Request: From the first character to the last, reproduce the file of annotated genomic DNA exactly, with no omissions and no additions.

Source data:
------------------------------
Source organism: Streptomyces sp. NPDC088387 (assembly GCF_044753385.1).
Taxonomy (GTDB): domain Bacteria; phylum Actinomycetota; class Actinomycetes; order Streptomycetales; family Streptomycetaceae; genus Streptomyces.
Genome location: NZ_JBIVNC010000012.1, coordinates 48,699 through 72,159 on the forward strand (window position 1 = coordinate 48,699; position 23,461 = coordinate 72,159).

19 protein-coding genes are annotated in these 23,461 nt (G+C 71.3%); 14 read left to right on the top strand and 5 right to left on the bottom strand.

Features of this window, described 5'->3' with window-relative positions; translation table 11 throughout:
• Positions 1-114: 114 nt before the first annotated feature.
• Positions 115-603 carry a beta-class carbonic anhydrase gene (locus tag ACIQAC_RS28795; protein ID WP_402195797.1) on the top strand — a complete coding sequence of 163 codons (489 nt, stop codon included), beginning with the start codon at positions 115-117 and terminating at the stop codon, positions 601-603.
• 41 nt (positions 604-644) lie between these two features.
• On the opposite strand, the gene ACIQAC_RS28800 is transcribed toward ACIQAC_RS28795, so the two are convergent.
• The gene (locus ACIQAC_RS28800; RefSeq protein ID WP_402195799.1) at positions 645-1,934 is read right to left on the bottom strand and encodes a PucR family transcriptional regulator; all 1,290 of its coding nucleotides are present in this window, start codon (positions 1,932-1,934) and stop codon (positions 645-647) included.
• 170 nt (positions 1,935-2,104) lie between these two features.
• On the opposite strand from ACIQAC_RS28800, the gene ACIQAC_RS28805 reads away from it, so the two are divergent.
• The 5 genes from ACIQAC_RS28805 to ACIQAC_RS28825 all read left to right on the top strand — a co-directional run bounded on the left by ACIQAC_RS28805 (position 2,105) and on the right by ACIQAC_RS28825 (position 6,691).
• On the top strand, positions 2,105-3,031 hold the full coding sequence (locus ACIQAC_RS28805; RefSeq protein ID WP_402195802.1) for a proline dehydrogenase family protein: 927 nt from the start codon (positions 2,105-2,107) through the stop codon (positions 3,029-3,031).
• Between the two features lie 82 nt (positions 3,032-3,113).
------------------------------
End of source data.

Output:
Source organism: Streptomyces sp. NPDC088387 (assembly GCF_044753385.1).
Taxonomy (GTDB): domain Bacteria; phylum Actinomycetota; class Actinomycetes; order Streptomycetales; family Streptomycetaceae; genus Streptomyces.
Genome location: NZ_JBIVNC010000012.1, coordinates 48,699 through 72,159 on the forward strand (window position 1 = coordinate 48,699; position 23,461 = coordinate 72,159).

19 protein-coding genes are annotated in these 23,461 nt (G+C 71.3%); 14 read left to right on the top strand and 5 right to left on the bottom strand.

Features of this window, described 5'->3' with window-relative positions; translation table 11 throughout:
• Positions 1-114: 114 nt before the first annotated feature.
• Positions 115-603 carry a beta-class carbonic anhydrase gene (locus tag ACIQAC_RS28795; protein ID WP_402195797.1) on the top strand — a complete coding sequence of 163 codons (489 nt, stop codon included), beginning with the start codon at positions 115-117 and terminating at the stop codon, positions 601-603.
• 41 nt (positions 604-644) lie between these two features.
• On the opposite strand, the gene ACIQAC_RS28800 is transcribed toward ACIQAC_RS28795, so the two are convergent.
• The gene (locus ACIQAC_RS28800; RefSeq protein ID WP_402195799.1) at positions 645-1,934 is read right to left on the bottom strand and encodes a PucR family transcriptional regulator; all 1,290 of its coding nucleotides are present in this window, start codon (positions 1,932-1,934) and stop codon (positions 645-647) included.
• 170 nt (positions 1,935-2,104) lie between these two features.
• On the opposite strand from ACIQAC_RS28800, the gene ACIQAC_RS28805 reads away from it, so the two are divergent.
• The 5 genes from ACIQAC_RS28805 to ACIQAC_RS28825 all read left to right on the top strand — a co-directional run bounded on the left by ACIQAC_RS28805 (position 2,105) and on the right by ACIQAC_RS28825 (position 6,691).
• On the top strand, positions 2,105-3,031 hold the full coding sequence (locus ACIQAC_RS28805; RefSeq protein ID WP_402195802.1) for a proline dehydrogenase family protein: 927 nt from the start codon (positions 2,105-2,107) through the stop codon (positions 3,029-3,031).
• Between the two features lie 82 nt (positions 3,032-3,113).